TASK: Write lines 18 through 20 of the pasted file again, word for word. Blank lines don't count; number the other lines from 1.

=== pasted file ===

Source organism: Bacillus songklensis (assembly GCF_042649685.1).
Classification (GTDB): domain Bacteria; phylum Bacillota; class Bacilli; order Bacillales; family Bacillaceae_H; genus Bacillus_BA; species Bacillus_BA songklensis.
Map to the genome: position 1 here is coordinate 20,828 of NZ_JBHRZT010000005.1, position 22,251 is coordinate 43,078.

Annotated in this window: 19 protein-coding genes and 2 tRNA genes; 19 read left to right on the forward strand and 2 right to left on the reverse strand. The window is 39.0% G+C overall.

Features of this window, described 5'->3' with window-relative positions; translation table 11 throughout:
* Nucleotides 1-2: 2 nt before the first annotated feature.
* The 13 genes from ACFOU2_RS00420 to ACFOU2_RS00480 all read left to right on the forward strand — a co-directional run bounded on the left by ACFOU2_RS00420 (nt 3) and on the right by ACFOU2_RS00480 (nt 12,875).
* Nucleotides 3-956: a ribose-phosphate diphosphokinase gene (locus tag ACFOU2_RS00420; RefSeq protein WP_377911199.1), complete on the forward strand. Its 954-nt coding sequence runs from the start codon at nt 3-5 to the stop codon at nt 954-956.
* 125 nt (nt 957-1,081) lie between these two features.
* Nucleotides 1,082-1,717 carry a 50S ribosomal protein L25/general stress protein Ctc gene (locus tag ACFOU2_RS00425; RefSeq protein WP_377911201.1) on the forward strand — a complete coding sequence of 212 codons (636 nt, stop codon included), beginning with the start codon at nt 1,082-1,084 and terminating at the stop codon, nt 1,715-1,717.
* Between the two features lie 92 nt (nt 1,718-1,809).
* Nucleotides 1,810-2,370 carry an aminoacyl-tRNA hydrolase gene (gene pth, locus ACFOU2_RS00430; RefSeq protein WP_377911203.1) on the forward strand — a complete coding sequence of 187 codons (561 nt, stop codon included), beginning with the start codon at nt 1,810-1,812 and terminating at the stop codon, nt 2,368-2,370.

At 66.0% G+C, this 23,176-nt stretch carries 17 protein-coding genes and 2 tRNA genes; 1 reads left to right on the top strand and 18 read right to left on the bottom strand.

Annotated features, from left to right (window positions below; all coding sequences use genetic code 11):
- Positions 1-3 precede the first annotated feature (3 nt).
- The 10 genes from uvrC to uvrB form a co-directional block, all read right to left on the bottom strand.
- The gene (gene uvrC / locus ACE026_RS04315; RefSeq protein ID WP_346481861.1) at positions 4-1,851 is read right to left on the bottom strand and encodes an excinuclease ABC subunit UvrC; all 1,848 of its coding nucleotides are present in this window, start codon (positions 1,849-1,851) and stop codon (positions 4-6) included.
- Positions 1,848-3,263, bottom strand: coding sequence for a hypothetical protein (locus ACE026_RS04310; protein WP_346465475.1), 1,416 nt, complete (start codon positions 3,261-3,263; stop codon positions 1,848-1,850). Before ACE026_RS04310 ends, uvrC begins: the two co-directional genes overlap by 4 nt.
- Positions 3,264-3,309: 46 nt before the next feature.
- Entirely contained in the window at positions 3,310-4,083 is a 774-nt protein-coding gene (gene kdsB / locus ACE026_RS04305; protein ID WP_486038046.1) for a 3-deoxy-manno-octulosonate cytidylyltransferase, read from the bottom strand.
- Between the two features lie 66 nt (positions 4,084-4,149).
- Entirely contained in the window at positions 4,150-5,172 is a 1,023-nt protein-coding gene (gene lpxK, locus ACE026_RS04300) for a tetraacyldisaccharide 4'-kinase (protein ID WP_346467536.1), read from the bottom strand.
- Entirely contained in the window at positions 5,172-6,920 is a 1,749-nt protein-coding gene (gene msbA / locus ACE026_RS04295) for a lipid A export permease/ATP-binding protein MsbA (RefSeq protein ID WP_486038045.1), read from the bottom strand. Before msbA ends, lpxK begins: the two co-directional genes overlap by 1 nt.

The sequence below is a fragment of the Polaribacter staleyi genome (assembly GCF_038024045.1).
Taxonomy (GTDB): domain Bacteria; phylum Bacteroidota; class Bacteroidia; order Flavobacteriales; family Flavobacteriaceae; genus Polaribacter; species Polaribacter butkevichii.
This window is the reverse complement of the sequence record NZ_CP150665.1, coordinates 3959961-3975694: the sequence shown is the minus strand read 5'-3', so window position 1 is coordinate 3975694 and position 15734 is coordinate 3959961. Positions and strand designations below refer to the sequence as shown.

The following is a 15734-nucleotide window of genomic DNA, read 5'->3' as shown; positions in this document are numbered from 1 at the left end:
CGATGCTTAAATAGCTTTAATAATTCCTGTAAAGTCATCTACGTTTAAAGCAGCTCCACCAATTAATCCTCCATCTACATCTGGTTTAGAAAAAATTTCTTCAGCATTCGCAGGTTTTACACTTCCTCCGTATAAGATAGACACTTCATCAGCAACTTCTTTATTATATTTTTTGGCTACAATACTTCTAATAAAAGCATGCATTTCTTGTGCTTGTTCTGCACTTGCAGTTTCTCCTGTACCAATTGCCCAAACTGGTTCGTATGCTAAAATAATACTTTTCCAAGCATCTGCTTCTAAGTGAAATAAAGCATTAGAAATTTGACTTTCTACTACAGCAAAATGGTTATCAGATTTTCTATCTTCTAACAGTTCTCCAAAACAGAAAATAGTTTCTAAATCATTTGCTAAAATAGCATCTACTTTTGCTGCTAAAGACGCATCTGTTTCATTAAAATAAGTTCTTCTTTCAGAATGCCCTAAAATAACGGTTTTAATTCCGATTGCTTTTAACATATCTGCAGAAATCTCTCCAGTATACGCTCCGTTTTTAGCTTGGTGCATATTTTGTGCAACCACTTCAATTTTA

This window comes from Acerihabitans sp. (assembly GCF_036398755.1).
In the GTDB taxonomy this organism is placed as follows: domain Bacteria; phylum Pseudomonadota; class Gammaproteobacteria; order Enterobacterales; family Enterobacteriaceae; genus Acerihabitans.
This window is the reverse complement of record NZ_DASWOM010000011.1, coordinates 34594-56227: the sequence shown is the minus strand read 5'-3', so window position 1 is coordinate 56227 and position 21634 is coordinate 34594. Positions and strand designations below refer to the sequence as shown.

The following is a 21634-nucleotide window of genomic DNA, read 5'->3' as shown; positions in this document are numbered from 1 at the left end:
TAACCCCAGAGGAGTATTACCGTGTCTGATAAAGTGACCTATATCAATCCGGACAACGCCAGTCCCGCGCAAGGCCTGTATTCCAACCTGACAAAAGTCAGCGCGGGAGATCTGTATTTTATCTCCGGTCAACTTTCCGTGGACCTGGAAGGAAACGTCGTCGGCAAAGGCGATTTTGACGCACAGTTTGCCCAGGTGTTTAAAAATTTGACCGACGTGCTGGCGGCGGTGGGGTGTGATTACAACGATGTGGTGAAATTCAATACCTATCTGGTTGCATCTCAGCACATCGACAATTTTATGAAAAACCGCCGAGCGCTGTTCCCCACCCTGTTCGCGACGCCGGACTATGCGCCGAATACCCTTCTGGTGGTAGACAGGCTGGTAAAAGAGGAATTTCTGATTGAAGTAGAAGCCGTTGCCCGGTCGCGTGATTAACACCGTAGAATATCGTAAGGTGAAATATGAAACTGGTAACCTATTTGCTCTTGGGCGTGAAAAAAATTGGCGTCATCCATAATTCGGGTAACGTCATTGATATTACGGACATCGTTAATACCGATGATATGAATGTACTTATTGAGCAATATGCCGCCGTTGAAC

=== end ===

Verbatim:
- Positions 1,848-3,263, bottom strand: coding sequence for a hypothetical protein (locus ACE026_RS04310; protein WP_346465475.1), 1,416 nt, complete (start codon positions 3,261-3,263; stop codon positions 1,848-1,850). Before ACE026_RS04310 ends, uvrC begins: the two co-directional genes overlap by 4 nt.
- Positions 3,264-3,309: 46 nt before the next feature.
- Entirely contained in the window at positions 3,310-4,083 is a 774-nt protein-coding gene (gene kdsB / locus ACE026_RS04305; protein ID WP_486038046.1) for a 3-deoxy-manno-octulosonate cytidylyltransferase, read from the bottom strand.